The major source of funding for the Epilepsy Centre is a call centre in Prospect which telemarkets lotteries and donation campaigns. They also telemarket on behalf of other charities for a fee. the Epilepsy Centre actively seeks other financial support in order to provide services for those living with epilepsy. With the money raised from these efforts, the Epilepsy Centre is only able to employ one registered and one social worker part-time for three days a week.

For 61,000 South Australians, the Epilepsy Centre is available to provide a service of on registered nurse and one social worker part-time for three days a week. That is two part-time staff members per week, as I said, for 61,000 South Australians. I commend the Epilepsy Centre for the work they do with such limited resources. I do condemn the state government for its failure to provide the Epilepsy Centre with any government funding—not one single dollar. the Epilepsy Centre, the major provider of community support for individuals and their families suffering from epilepsy, does not receive one dollar in direct state government funding.

I have explained to the house how large the impact of epilepsy is on the individual and their family. It is sad how far behind South Australia is compared with other states and jurisdictions. In other parts of Australia, not only are the services much better and better funded, of course, but their governments recognise that primary care for people living with epilepsy is an investment in public health funding. They provide more treatment options, more support and more services.

Once again, South Australia's families are being left behind because of this Labor government's ineptitude. In contrast, Victorian families benefit from a range of services thanks to state government funding. The Victorian epilepsy foundation receives about $1 million per year to fund a large range of services to individuals and their families. The Epilepsy Centre of South Australia seeks to provide exactly the same services but, without government funding, it is simply unable to do so. South Australians living with epilepsy deserve better.

As I mentioned earlier, epilepsy is recognised as a disability by the federal Department of Social Services when it cannot be controlled with medication, but the state Labor government is the only state government in Australia that does not recognise epilepsy as a disability. Recognising epilepsy as a disability would give those living with epilepsy access to additional support services through the NDIS, access that would provide much relief to families of school-age children who live with epilepsy.

As the heart-wrenching story that I told a few minutes ago demonstrates, South Australian families suffer with sleepless nights, fear of the unknown and an inability to work full time to care for themselves and their children. The lost days of school due to seizures puts children at a big disadvantage. NDIS funding could help them keep up at school. Not only would families be assisted if epilepsy were named a disability in keeping with every other state, but also it would enable the Epilepsy Centre to raise awareness and fundraise at different levels.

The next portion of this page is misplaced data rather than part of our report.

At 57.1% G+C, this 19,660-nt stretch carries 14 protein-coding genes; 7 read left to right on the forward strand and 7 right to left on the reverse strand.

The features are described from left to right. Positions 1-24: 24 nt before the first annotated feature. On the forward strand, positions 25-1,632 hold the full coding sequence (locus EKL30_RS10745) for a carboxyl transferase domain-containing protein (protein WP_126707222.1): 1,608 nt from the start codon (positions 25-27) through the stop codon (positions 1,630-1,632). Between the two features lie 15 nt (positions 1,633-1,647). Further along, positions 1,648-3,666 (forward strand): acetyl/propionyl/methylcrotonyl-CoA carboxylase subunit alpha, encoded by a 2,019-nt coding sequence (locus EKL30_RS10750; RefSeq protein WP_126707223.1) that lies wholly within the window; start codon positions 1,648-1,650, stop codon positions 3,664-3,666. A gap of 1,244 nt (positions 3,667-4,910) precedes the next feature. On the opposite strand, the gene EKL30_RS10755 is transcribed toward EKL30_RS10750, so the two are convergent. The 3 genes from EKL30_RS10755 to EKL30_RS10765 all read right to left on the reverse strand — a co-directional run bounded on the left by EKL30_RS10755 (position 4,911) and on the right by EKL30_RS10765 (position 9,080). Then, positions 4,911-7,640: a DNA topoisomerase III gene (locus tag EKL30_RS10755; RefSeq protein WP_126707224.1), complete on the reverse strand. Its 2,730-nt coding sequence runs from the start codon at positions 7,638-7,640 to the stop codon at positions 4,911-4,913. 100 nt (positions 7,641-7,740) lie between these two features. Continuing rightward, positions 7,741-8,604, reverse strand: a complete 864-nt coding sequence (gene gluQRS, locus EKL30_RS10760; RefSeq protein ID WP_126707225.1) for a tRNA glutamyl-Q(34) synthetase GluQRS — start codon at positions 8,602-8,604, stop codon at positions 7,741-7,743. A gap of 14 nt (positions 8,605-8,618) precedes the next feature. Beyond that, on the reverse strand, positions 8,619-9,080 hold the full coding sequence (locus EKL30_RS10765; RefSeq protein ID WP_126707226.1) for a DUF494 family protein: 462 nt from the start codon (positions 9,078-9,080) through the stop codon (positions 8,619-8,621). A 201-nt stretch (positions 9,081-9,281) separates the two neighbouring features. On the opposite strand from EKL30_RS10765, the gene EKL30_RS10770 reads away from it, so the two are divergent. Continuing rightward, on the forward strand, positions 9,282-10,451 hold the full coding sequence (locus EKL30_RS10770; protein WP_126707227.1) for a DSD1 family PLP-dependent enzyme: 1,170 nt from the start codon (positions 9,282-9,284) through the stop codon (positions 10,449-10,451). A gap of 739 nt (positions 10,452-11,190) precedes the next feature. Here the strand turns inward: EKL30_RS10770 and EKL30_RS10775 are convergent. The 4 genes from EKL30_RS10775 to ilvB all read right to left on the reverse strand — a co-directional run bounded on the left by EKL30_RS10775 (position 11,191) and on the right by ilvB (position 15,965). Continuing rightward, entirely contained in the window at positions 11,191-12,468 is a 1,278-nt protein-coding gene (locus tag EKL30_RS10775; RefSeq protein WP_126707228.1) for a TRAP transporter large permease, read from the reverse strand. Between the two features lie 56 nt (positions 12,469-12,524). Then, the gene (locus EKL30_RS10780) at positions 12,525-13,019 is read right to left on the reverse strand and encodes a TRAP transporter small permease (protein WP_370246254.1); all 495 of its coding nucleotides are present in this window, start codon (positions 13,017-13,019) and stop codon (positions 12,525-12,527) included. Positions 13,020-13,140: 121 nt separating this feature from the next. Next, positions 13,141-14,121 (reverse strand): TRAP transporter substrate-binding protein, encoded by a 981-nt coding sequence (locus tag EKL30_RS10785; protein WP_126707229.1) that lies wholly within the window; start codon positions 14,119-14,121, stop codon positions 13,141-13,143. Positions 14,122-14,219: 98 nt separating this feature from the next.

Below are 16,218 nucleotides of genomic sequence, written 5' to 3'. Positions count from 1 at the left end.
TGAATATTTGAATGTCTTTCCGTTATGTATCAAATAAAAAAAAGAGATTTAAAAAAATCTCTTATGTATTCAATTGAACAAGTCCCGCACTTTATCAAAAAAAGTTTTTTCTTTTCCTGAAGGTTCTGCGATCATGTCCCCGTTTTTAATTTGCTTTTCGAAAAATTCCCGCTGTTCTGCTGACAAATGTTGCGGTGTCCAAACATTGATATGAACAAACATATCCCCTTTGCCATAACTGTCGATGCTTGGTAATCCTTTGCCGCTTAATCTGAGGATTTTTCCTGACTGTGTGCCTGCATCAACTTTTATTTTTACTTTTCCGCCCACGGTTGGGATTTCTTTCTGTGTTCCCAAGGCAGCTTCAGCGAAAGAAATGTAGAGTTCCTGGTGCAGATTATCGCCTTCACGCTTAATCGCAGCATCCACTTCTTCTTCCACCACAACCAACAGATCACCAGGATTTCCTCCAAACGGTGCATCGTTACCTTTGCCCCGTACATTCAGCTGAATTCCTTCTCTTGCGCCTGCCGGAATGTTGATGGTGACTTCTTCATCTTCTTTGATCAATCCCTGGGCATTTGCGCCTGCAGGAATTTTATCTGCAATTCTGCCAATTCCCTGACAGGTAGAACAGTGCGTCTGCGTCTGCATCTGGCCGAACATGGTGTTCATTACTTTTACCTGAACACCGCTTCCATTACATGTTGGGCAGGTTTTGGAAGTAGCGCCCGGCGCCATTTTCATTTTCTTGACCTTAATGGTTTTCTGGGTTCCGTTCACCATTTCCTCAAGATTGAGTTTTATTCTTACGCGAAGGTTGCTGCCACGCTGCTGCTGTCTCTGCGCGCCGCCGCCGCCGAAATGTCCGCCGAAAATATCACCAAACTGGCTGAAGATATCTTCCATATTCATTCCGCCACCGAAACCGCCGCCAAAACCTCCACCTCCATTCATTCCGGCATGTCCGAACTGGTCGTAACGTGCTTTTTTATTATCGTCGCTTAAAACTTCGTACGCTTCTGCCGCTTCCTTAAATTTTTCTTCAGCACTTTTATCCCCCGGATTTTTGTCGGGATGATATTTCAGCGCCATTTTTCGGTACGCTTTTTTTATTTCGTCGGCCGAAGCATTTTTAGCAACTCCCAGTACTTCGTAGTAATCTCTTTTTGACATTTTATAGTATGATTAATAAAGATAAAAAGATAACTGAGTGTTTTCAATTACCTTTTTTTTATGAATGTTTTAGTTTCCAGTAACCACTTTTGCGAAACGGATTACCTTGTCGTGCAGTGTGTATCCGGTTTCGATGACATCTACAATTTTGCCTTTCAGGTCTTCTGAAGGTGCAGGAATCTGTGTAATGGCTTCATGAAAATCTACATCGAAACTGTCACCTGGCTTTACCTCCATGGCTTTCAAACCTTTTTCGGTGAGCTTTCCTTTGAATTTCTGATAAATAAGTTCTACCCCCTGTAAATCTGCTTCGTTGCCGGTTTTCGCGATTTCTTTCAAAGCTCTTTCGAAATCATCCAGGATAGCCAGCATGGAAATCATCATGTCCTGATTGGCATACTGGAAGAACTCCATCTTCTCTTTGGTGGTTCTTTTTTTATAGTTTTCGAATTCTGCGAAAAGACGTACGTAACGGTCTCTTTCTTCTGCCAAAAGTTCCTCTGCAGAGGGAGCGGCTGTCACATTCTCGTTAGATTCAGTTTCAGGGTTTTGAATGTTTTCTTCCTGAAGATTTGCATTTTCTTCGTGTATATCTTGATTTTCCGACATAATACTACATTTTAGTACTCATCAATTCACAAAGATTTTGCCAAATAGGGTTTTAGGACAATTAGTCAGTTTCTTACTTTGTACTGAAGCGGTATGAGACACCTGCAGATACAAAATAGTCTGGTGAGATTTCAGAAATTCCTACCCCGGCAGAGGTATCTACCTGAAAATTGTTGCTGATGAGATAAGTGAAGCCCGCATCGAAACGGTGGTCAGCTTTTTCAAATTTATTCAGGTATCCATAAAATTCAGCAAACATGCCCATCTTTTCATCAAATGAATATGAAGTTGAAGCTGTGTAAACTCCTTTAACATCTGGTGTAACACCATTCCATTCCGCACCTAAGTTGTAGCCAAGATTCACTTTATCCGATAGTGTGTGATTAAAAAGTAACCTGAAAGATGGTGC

Funding dollars are hard to find these days, as we all know. the Epilepsy Centre lost a generous corporate sponsor in recent years but, thankfully, another has come on board. I put it out to corporates in South Australia: if you are looking for a worthy cause to support and get behind, the Epilepsy Centre is most certainly one of those. The Epilepsy Centre operates an excellent service through its limited fundraising and sponsorship work, but recognising epilepsy as a disability would enable the organisation to help so many more individuals and families.

I urge the SA government to provide direct funding to the Epilepsy Centre and I urge the SA government to recognise epilepsy as a disability to enable access to the NDIS and to help the Epilepsy Centre to better attract corporate sponsorship. The benefits of improving the resources available to the Epilepsy Centre would be enormous, not just for individuals and their families who live with epilepsy but also for the state's health budget.

We are all too aware of the strain on South Australia's health system with hospital admissions above capacity, crowded emergency departments and the forced ramping of ambulance services at our suburban hospitals. But rates of hospital admissions could be reduced through greater attention to, and focus on, preventative care. There is a strong relationship between the quality of coordinated primary care in epilepsy management and the reduction of emergency visits. However, improvement can only be achieved through better health literacy and self-management amongst individuals living with epilepsy, increased regularity of GP check-ups and producing patient action plans.

Funding these types of programs would actually help reduce health expenditure in the long term in South Australia by, of course, minimising the cost of hospital admissions. I do acknowledge that not all hospitalisations for seizures are preventable, with 30 to 40 per cent of recurring seizures resistant to current treatment options. These seizures pose serious health consequences and can result in permanent brain damage or mortality. Under no circumstances can these situations be treated outside of hospitals' expert care.

As South Australia plans for a larger ageing population and changing lifestyle factors, which have increased demand for healthcare services, primary care for conditions such as epilepsy have never been so important. It is vitally important that the South Australian government takes a new approach, a caring approach, to preventative health measures in relation to epilepsy in this state. It will save time, it will save money, and it will save a lot of heartache. To meet the current demand, The Epilepsy Centre needs three full-time registered nurses and two full-time social workers.

These workers would help reduce hospital admissions, give families and individuals much needed support and help improve community understanding. I hope in time the state government can meet these needs. Once again, I call upon the SA government to recognise Purple Day, a world day for those living with epilepsy, recognise that epilepsy is indeed a disability and provide much-needed funding for the Epilepsy Centre.